Musicologist Alan Lomax, who made thousands of recordings by blues, folk and jazz musicians, including Woody Guthrie, Leadbelly and myriad others, died on July 19th in Safety Harbor, Florida; he was eighty-seven.
The son of noted musicologist John A. Lomax, Alan Lomax was born into the trade of making field recordings, aiding his father's pursuit in his teens. Born in Texas, Lomax spent a few years in the northeast, before returning to the University of Texas in the Twenties. But the draw of continuing the family work was strong.
With his father, Lomax began recording Huddie Ledbetter, better known as Leadbelly, in the late 1930s. Lomax carried on his father's tradition recording the songs that would become Woody Guthrie's classic Dust Bowl Ballads in 1941, as well as capturing some of Muddy Waters' first recordings. He also recorded prolifically for the Library of Congress, where his father was the curator of the Archive of Folk Song, with many of those recordings having been issued on the Smithsonian's Folkways label.
While several of Lomax's subjects found international renown during their lifetimes, particularly during the Sixties folk music revival for which he was a catalyst, he relished the opportunity to find unheard musicians tucked away in the nooks and crannies of the country, untainted by the recording industry. "There was something friendly but competitive there," says fellow musicologist Chris Strachwitz, who, like Lomax, took to America armed with a microphone, tape deck and a sense of adventure, in founding his own folk music label, Arhoolie Records. "Lomax once asked me at Berkeley [Folk Festival] when Mance Lipscomb was playing, 'How did I not find him first?' He asked Mance, 'Mance, how come I didn't discover you?'"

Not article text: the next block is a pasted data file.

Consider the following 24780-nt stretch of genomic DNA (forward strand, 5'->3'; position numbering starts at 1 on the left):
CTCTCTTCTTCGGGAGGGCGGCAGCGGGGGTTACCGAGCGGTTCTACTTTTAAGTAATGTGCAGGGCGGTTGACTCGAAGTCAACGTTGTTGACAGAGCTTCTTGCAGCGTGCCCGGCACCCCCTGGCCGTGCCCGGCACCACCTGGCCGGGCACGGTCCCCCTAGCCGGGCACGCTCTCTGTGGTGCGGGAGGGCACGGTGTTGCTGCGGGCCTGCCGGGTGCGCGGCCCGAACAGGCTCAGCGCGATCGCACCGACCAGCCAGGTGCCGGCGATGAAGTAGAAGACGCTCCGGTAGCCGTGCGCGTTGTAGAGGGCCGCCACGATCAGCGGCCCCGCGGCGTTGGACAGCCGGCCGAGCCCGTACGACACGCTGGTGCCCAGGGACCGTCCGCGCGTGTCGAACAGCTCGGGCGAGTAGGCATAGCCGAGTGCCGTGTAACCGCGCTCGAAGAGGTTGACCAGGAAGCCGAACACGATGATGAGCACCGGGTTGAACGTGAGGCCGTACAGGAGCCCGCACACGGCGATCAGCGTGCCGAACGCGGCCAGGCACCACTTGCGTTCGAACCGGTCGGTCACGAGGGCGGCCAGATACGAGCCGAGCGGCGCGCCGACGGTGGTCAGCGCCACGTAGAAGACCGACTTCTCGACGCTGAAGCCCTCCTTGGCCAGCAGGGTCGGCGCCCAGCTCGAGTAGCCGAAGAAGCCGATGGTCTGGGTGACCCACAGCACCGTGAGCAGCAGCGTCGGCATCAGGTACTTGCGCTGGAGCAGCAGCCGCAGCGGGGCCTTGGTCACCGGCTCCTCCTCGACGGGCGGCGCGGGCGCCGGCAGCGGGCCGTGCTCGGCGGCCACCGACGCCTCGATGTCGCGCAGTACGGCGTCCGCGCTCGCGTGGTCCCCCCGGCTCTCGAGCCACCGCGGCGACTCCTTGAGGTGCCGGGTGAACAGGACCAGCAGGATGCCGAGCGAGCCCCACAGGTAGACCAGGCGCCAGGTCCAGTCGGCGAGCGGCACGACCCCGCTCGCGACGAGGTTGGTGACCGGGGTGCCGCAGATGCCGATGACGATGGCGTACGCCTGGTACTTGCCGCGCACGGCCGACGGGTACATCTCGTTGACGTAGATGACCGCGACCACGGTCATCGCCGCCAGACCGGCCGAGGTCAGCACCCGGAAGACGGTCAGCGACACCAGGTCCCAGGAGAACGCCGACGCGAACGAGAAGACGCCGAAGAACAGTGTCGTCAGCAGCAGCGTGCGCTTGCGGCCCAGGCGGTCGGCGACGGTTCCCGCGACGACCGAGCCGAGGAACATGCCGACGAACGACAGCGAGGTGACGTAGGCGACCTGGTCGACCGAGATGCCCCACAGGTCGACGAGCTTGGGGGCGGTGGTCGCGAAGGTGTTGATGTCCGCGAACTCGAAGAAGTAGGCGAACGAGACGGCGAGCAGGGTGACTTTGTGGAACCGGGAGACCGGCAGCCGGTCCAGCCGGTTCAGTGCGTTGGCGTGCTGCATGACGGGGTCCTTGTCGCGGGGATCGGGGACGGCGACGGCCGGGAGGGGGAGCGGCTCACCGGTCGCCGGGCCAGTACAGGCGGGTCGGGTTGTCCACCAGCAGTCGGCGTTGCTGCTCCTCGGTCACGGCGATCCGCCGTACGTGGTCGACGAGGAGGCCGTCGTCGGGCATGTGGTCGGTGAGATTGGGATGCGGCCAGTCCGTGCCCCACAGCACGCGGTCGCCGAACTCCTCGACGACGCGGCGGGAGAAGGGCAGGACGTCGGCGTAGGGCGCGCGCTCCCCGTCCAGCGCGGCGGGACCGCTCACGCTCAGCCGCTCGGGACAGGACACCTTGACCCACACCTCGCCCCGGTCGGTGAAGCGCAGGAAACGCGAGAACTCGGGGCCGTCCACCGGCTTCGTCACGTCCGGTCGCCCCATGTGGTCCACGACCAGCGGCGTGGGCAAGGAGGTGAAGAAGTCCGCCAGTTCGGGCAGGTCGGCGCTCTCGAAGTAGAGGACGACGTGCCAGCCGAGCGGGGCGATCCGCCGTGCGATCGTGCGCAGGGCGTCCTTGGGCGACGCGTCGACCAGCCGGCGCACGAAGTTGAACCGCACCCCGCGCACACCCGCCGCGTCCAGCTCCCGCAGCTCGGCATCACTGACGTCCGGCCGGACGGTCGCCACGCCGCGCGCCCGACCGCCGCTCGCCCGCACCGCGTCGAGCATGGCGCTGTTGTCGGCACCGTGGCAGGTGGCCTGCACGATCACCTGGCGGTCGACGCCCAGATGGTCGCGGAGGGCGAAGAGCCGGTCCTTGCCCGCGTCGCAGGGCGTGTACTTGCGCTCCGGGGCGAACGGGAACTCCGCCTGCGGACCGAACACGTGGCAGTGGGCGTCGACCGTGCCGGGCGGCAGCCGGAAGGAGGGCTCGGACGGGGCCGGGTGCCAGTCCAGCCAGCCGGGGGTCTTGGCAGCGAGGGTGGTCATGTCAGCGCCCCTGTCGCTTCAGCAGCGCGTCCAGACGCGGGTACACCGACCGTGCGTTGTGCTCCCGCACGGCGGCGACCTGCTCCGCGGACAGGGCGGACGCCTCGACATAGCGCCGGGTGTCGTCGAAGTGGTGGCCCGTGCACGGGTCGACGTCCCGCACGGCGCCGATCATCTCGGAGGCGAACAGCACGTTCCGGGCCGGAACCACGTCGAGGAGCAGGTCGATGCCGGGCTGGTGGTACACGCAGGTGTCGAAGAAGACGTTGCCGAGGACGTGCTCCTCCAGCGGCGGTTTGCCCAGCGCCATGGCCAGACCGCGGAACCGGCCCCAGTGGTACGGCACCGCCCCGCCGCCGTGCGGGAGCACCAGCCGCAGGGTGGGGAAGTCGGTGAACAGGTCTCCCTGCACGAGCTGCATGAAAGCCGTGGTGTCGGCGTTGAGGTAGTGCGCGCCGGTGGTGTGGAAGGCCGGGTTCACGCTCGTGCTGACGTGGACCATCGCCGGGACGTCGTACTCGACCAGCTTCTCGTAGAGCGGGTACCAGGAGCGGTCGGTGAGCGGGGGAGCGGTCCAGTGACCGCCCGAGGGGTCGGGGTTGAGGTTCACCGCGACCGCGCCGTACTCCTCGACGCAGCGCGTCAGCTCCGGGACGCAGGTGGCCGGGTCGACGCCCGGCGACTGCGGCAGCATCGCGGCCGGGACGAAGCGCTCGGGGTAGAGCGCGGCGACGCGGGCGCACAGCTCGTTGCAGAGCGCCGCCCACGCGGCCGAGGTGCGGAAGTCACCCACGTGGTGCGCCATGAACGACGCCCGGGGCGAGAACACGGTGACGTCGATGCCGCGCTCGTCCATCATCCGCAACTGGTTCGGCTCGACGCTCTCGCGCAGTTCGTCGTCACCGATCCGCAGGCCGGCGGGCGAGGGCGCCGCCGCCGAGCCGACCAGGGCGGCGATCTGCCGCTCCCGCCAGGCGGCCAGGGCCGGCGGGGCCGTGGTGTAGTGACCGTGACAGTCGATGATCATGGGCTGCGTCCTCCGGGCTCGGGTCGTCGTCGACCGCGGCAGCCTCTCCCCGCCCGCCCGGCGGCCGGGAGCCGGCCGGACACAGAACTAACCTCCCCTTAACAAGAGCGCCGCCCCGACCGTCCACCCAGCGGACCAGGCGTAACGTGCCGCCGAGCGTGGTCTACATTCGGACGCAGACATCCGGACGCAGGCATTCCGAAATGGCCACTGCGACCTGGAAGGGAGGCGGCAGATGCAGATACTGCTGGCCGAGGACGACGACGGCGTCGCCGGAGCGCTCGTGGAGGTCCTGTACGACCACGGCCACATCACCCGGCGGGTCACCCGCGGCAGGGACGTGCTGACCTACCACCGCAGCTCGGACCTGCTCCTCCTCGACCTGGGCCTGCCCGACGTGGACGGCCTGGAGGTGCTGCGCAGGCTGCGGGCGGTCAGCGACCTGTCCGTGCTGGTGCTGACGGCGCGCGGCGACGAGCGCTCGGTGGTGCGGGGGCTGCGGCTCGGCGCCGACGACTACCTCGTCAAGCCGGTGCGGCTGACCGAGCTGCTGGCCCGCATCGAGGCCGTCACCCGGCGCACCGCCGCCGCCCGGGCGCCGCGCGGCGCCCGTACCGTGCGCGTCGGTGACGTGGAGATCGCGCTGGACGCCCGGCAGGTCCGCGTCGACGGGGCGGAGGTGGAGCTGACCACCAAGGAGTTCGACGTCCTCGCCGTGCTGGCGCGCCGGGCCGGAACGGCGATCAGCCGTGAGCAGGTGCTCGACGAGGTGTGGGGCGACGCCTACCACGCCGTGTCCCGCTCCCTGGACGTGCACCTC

Lomax's interests weren't confined to America, though, as he also made recordings in England, Spain, Italy, the Bahamas and numerous other locales, which were compiled into a Columbia anthology. In addition to making recordings, Lomax was a noted disc jockey, documentary filmmaker, photographer and writer. His 1993 book, The Land Where the Blues Began, which was in part drawn from a documentary of the same title that he wrote and directed, earned him the National Book Critics Circle Award for non-fiction.
And the success of the old-time music on the O Brother, Where Art Thou? soundtrack was both an homage to Lomax and anchored by his work. While the majority of the album was new recordings of older songs, the album's opening track was a late-Fifties recording of prisoner James Carter singing "Po' Lazarus." Lomax was also overseeing Rounder Records Lomax Collection, a reissue series expected to reach 100 recordings, which launched in 1997.
Lomax is survived by his daughter Anna Lomax Chairetakis, a step daughter, a granddaughter and a sister. Funeral services will be held tomorrow in Tarpon Springs, Florida. His family has asked that in lieu of flowers, donations be sent to the Blues Music Foundation for the Willie Moore Fund, care of the Experience Music Project in Seattle.